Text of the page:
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The Readout Damian Garde

Programming note: We're away for President's Day but back on Tuesday, Feb. 19. 

What can pharma learn from ketamine?

Is liver disease more complicated than anyone thought? And does AI actually have a place in medicine?

We discuss all that and more on the latest episode of “The Readout LOUD,” STAT’s biotech podcast. First, our colleague Matthew Herper joins us to pick apart Gilead Sciences’ recent failure in the pervasive liver disease NASH. Then, STAT’s Megan Thielking stops by to talk about what could be the first novel treatment for depression in more than three decades, a ketamine-related drug from Johnson & Johnson. Later we hear from Dr. Eric Topol, a cardiologist and geneticist at the Scripps Research Institute in San Diego, about the chasm between hype and reality when it comes to AI in medicine.

You can listen to the episode here. To listen to future episodes, be sure to sign up on iTunes, Stitcher, Google Play, or wherever you get your podcasts.

Separating sound bites from solutions when it comes to drug pricing

A winning idea for political candidates is to, one, declare that drugs are too expensive, and, two, say that you’re going to make them cheaper. But what might all these recently elected legislators actually _do_?

President Trump and House Speaker Nancy Pelosi have made clear that the cost of prescription drugs is among their top priorities, but with a fiercely resistant pharmaceutical lobby, an unpredictable White House, and split control of Congress, it’s unclear which proposals might actually have a shot.

Join Lev Facher and Nicholos Florko, two of STAT’s Washington correspondents, for a deep dive into the ideas, feasible and otherwise, bouncing around the halls of government in 2019. That dive will take the form of a webinar, replete with charts and figures and the like. And that webinar will take place on Feb. 27. You can sign up right here.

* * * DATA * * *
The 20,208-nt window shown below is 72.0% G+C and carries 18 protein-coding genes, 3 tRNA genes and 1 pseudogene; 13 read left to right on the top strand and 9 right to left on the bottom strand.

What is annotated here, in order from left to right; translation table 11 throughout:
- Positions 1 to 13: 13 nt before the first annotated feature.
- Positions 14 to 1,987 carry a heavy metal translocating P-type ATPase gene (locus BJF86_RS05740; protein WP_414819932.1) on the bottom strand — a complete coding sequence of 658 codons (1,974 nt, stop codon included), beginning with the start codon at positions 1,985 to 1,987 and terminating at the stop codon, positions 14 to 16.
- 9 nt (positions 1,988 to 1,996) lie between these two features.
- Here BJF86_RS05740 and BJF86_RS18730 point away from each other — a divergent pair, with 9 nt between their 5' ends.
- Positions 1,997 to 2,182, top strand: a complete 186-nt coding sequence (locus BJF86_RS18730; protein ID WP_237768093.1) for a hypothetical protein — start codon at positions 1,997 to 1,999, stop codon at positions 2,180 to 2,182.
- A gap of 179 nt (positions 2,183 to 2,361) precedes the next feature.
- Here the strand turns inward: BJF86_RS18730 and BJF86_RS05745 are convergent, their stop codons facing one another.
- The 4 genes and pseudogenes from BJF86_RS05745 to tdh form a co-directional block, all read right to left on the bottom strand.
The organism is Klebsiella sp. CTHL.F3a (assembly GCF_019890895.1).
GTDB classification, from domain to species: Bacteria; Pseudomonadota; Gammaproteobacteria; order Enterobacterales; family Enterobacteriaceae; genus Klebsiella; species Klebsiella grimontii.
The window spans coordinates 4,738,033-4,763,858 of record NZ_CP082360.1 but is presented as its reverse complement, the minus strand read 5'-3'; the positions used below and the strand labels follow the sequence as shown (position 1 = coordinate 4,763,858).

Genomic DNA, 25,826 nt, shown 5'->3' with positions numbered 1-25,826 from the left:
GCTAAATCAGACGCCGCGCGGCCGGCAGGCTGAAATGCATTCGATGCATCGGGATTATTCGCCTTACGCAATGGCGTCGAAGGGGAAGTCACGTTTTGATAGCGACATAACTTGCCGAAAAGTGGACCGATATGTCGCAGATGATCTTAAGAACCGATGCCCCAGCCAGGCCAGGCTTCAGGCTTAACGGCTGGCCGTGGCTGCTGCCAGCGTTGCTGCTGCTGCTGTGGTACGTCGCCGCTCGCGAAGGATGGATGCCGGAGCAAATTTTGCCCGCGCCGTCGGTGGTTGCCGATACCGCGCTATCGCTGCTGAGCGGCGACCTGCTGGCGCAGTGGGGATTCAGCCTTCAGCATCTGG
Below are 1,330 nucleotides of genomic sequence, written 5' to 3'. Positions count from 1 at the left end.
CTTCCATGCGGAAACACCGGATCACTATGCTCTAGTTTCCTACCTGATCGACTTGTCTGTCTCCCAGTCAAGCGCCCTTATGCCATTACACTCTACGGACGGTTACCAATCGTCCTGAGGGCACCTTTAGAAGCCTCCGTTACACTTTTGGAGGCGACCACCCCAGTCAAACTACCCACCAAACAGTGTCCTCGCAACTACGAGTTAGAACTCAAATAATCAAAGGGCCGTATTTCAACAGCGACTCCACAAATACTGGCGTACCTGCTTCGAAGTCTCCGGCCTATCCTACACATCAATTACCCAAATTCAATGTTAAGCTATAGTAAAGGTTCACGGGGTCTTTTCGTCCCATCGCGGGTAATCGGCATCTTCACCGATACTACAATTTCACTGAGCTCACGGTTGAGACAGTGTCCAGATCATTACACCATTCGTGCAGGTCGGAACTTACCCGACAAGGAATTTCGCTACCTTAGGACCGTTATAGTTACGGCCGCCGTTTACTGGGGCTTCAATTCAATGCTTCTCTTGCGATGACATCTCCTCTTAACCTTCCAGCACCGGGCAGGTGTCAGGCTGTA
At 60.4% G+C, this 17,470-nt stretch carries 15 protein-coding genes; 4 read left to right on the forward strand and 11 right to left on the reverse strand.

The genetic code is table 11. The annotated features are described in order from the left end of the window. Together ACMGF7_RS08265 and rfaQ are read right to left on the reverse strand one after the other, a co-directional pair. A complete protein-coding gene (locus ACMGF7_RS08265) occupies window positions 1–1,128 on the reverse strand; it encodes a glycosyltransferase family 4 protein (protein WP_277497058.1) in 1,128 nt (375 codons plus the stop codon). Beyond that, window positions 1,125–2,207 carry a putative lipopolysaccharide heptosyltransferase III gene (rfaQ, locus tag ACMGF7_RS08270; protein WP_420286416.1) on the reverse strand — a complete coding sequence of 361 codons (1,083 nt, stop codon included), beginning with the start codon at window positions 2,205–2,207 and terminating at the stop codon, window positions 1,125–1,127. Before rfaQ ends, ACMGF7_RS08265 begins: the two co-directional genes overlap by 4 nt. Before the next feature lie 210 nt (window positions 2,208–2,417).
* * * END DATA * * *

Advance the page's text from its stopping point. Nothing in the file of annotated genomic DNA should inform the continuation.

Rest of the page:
A look at biotech’s IPO class of ’19


It is, by any measure, way too early to draw conclusions about how biotech IPOs will fare in 2019. Just four companies have gone public so far this year, and, because the federal government was shut down for most of January, they’ve only traded for a handful of days.

But let’s draw some conclusions anyway. On average, things are going well: Those four companies are up about 5 percent as a group and just over 1 percent at the median. When you consider that the average 2018 IPO is down 3 percent, and the median one is in the hole 24 percent, that looks pretty good.

And speaking of NASH

In light of all the discussion around Gilead Sciences and its failed trial in NASH, yesterday we asked readers: Does that failure make the next big NASH trial, from Intercept Pharmaceuticals, less likely to succeed?

About 64 percent said no, Intercept’s drug — which takes a different biological approach to treating the disease — will succeed or fail on its own merits, regardless of Gilead’s work. But the other 36 percent believe Intercept’s odds are now that much lower.

We’ll find out in the next month or so, as Intercept has promised to disclose the results of its study by the end of the quarter.

More reads

  • Drug company raises price of pain reliever by 70 percent. (Axios)
  • Draft federal spending deal includes largest boost for FDA in five years. (STAT Plus)
  • Teva's CEO is running out of rope. (Calcalist)

Thanks for reading! Have a nice weekend,


Friday, February 15, 2019


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